Data Protection: Tips to Keep Your Company’s Sensitive Data Secure

Data Protection: Tips to Keep Your Company’s Sensitive Data Secure

With more and more businesses now move their operations online, there are also more threats to data security.

As we know, data is now a very valuable asset for any company, and be it employee information, customer payment information, design blueprints, and information on business strategies, among others, keeping your company’s sensitive data secure is very important.

Data security and cybersecurity, in general, may sound like a simple concept at first glance, but the actual implementations can be quite challenging, especially for smaller businesses who don’t have millions of dollars of budget to invest in state-of-the-art cybersecurity infrastructures.

In order to keep your company’s sensitive data secure, it’s essential to take these data protection tips:

1.  Regularly Train Your Workforce About Security Awareness

Human errors remain the top cause of data breaches, and in any organization, employee negligence is a potential security vulnerability.

With more and more companies allowing BYOD (Bring Your Own Device) policies and even allowing their employees to work remotely due to the COVID-19 pandemic, the risks related to employee negligence have also grown even bigger.

It’s very important to properly educate your team about cybersecurity best practices, and you have to make sure all employees understand the security policies of your company. You might want to consider including security awareness training during new employee onboarding, and monthly (or even, bi-weekly) refreshers to keep them up-to-date about the latest cybersecurity threats.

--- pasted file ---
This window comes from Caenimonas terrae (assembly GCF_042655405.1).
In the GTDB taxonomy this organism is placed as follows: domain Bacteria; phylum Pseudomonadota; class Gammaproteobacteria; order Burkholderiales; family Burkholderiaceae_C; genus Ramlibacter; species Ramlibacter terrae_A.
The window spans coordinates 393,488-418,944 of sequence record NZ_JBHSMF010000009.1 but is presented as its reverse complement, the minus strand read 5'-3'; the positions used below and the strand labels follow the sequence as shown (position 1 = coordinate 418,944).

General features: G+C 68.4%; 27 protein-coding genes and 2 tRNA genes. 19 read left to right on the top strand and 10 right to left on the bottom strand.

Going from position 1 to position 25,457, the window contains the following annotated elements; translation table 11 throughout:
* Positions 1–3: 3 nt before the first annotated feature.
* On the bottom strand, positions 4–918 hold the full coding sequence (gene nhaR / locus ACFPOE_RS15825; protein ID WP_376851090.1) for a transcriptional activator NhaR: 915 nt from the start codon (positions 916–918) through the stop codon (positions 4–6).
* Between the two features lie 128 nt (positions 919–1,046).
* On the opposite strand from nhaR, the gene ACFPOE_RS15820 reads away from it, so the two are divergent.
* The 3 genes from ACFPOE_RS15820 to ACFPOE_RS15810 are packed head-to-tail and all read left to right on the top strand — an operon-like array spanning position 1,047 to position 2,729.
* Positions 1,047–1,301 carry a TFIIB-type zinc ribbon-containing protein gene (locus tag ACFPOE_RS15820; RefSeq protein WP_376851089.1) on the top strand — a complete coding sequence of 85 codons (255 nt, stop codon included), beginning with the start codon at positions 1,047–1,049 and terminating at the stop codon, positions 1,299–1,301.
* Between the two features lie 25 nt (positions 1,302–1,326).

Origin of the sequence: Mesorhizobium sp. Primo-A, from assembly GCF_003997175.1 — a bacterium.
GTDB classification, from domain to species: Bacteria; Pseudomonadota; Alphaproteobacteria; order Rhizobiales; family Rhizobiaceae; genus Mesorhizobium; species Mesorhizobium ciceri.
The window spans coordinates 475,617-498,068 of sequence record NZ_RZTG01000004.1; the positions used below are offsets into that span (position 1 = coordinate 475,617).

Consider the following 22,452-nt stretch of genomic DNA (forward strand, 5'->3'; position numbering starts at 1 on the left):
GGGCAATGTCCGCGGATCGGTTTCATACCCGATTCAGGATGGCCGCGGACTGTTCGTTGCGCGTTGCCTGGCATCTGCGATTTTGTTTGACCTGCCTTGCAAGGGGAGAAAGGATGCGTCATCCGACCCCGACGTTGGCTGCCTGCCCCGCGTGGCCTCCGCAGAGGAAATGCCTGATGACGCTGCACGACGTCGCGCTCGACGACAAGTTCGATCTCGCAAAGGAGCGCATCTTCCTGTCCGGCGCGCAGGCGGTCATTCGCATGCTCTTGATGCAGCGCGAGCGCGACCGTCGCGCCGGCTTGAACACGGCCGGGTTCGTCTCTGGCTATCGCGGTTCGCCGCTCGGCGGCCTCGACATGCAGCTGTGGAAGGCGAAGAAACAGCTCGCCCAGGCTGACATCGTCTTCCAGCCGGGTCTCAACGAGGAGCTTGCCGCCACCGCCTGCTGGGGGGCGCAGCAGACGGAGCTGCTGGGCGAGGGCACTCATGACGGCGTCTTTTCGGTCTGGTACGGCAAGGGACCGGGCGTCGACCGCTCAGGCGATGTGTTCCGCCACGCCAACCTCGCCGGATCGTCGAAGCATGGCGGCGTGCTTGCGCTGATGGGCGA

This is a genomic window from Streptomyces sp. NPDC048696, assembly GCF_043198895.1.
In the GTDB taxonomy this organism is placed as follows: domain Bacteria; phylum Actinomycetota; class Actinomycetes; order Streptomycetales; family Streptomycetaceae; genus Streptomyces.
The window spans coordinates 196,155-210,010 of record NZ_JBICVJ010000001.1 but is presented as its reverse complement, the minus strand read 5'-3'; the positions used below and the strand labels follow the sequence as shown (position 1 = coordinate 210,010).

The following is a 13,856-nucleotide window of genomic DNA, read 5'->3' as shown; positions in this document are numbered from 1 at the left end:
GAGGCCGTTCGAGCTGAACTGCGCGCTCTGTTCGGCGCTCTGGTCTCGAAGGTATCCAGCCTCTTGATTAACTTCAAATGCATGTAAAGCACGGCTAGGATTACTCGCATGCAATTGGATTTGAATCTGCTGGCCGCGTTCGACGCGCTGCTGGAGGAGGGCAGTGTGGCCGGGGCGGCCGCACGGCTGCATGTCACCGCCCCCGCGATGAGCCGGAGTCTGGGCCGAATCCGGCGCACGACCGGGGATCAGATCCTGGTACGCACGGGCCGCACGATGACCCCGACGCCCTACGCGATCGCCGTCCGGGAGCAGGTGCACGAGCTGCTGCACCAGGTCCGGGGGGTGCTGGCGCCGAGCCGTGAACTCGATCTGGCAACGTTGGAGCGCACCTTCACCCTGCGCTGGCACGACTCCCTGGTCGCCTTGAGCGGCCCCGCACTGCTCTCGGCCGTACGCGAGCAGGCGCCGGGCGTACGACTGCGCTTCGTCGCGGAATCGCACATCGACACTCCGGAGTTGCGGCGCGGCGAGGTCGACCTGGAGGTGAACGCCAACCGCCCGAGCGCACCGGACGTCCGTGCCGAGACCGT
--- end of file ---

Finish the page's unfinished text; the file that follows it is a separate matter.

Train your employees to recognize and avoid common phishing and social-engineering attacks, as well as best practices like using VPNs before accessing public Wi-Fi, using strong and unique passwords, and so on.

2.  Invest In a Proper Cybersecurity Infrastructure

You’ll need to invest at least in the essential cybersecurity solutions including but not limited to:

  • Antivirus/anti-malware

Protect your system from malware. When your system is infected, attackers can use the malware as a gateway to launch more severe attacks including serious data breaches. Invest in a proper antivirus solution that offers behavioral-based detection so you can protect your system from zero-day attacks.

  • Bot management solution

Many cybersecurity attack vectors are made possible with the use of malicious bots, including but not limited to brute-force/credential cracking attacks, credential stuffing, and DDoS attacks.

So, by properly detecting and managing these malicious bot activities, you can effectively protect your system/network from these attacks.

However, we can no longer rely on traditional bot management solutions in defending against today’s highly sophisticated bots. Many bot programmers have adopted AI and machine learning technologies, allowing their bots to effectively impersonate humanlike behaviors while avoiding detection. This is why having an AI-based botnet detection software like DataDome is now recommended in battling these sophisticated bots.

3.  Scale Down Stored Information and Make Your Attack Surface Smaller